“A” is 21. He was born in Nan and grew up there. He came to Chiang Mai this year to go to a technical college to study computer business. He works as a masseur in a “for men only” spa and gets big tips from the sexual favors he provides. He really enjoys himself and his customers, but he’s planning on marrying a woman in a few years.
“B” is 31. She was born and raised as a boy, transitioning into a young woman when she quit school. She is the “minor wife” of her older sister’s husband. She also has a hunky boyfriend of her own.
“C” is a florist. He uses feminine pronouns and gestures but dresses as the male he has always been. He has women as friends and no boyfriends of consequence.
“D” is a chauffeur. He is just 30 but has the liver of an 80 year-old because of his alcoholism. He is passionate about sex with males of any age when he is sober, which is more of the time since he got this job as a driver for a man of very substantial influence.
“E” likes to dress up as a woman. Otherwise he presents himself and considers himself to be a man with a preference for older men as lovers. He can afford to pick and choose. He is not looking for Santa.
“F” waited for his mother to die before coming out as gay, not that it mattered. Everyone knew he had two lovers as well as a coterie of happy party goers.
“G” was the first gay Thai guy to die of AIDS that we knew personally. He was a talented nightclub performer and managed a very successful Thai restaurant in Los Angeles. In his funeral memorial folder his family pointedly printed his death certificate, saying he died from pneumonia.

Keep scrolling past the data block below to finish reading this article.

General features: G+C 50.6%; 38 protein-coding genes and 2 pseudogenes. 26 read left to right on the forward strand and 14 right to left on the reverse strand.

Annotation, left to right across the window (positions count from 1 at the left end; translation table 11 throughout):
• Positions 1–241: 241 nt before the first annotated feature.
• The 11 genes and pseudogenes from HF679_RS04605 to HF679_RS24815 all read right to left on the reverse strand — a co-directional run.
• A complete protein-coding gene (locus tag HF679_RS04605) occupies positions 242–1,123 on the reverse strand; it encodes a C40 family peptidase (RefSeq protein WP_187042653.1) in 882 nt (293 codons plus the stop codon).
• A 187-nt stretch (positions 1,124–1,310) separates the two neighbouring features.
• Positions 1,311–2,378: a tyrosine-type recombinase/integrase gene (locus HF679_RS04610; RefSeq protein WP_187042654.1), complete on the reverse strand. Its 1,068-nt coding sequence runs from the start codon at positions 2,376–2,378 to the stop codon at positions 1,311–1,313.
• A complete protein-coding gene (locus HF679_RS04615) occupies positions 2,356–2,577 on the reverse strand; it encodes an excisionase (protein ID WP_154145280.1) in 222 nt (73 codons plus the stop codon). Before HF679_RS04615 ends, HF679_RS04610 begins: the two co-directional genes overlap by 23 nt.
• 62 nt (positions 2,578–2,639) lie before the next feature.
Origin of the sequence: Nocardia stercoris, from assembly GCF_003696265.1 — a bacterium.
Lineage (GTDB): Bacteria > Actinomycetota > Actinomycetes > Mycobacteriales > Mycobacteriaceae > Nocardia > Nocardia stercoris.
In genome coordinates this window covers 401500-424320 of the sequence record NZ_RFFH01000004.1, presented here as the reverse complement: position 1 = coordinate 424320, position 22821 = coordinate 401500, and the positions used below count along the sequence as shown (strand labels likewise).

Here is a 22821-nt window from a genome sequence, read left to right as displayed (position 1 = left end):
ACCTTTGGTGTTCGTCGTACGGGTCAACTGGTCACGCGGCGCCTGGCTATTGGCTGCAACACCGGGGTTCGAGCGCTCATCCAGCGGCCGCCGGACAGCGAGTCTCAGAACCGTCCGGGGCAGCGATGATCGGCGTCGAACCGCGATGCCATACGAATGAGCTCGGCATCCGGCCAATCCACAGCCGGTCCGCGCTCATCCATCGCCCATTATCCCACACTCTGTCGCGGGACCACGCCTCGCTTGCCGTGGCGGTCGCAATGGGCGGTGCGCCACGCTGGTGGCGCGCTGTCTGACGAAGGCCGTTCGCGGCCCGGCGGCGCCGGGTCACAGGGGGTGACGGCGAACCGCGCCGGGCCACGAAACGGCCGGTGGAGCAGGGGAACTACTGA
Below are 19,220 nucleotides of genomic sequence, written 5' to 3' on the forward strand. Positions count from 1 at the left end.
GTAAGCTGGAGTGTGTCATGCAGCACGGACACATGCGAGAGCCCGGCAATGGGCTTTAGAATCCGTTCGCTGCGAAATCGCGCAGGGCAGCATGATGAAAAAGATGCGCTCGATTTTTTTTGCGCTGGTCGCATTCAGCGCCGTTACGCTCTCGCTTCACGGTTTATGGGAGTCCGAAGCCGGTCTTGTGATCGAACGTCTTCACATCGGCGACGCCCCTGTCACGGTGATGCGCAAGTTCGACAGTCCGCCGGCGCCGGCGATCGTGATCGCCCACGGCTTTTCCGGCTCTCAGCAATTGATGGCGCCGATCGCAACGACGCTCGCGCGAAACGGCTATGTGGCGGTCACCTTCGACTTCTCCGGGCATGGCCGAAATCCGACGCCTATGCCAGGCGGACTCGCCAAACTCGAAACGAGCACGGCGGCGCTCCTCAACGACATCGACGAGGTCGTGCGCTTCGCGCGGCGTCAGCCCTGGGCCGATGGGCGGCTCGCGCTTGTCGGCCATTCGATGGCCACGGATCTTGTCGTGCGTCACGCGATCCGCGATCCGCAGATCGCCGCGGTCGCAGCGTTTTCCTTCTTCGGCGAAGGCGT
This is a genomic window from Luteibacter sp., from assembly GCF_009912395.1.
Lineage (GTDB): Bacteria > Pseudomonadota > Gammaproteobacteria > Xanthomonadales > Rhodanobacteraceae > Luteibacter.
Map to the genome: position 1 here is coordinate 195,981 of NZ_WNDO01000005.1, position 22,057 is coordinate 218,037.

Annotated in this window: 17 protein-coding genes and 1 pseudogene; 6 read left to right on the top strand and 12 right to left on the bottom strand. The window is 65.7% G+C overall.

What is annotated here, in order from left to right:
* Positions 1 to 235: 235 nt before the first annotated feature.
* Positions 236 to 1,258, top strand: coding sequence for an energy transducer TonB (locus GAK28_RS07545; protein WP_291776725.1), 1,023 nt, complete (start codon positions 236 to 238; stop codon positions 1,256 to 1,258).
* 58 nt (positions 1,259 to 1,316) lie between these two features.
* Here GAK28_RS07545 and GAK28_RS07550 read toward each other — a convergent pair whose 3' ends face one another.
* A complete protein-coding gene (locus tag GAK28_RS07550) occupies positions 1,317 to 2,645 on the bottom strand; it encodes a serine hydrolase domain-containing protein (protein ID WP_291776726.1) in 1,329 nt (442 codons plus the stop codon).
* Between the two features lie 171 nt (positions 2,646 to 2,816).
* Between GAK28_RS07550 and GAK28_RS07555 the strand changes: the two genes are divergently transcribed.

“H” is 17 but likes to claim to be older. He is trying to decide how to tell his parents he has no interest in marrying a girl and continuing the family line. He has experimented and knows what he likes.
“I” has two families, one includes a wife and three children and the other consists of him and Goi. The two families overlap in many ways. It works because they don’t talk about it.
“J” does not call himself gay. He does not think he is anything. He finds solo-sex best, but he can be really turned on by watching a guy “do it”.
Being gay in Thailand is not any easier than it is elsewhere in the world. It is a juggling act between being authentic and being acceptable. What sets Thailand apart from other lands is that the predominant religion does not usually launch a homophobic campaign, local communities take their signals from clans about whether a family member is OK or not, families measure their sons’ characters first of all by how they treat their mothers, and strict gender identification is a recent cultural gloss that shows signs of fading again.
Being ambiguous about ones sexual or gender orientation is not a matter of being sly or in denial. The fact that few gay guys in Thailand are clear about their identity tells more about the inadequacy of labels and diagnoses than about Thai self-awareness.
We can say that this is a convenient fog. Since being queer can lead to controversy (loss of face being one form of loss) or conflict (which is to be avoided in Thai society whenever possible), it is better to be ambiguous most of the time. Just be yourself. But be unclear about who you are. The only thing we should allow to show is our individual story, and only as much of that as may be inevitable.
That is convenient social obfuscation. It does not help the “cause” of gender equality or gay rights or greater understanding. Observers and activists object that this gay grayness hurts the cause. What would help would be coming out and being honest.
It is the nature of these narratives to be individual and not to conform to categories. The smaller the pigeon-hole the less pigeons will fit into it. Clear sharp definitions are analytical and comparative tools, but not helpful in promoting individuality. “Causes” need masses. Individuals need to self-identify with the mass whose cause they decide to espouse. So far the convenient fog feels fine.
Rev. Dr. Kenneth Dobson posts his weekly reflections on this blog.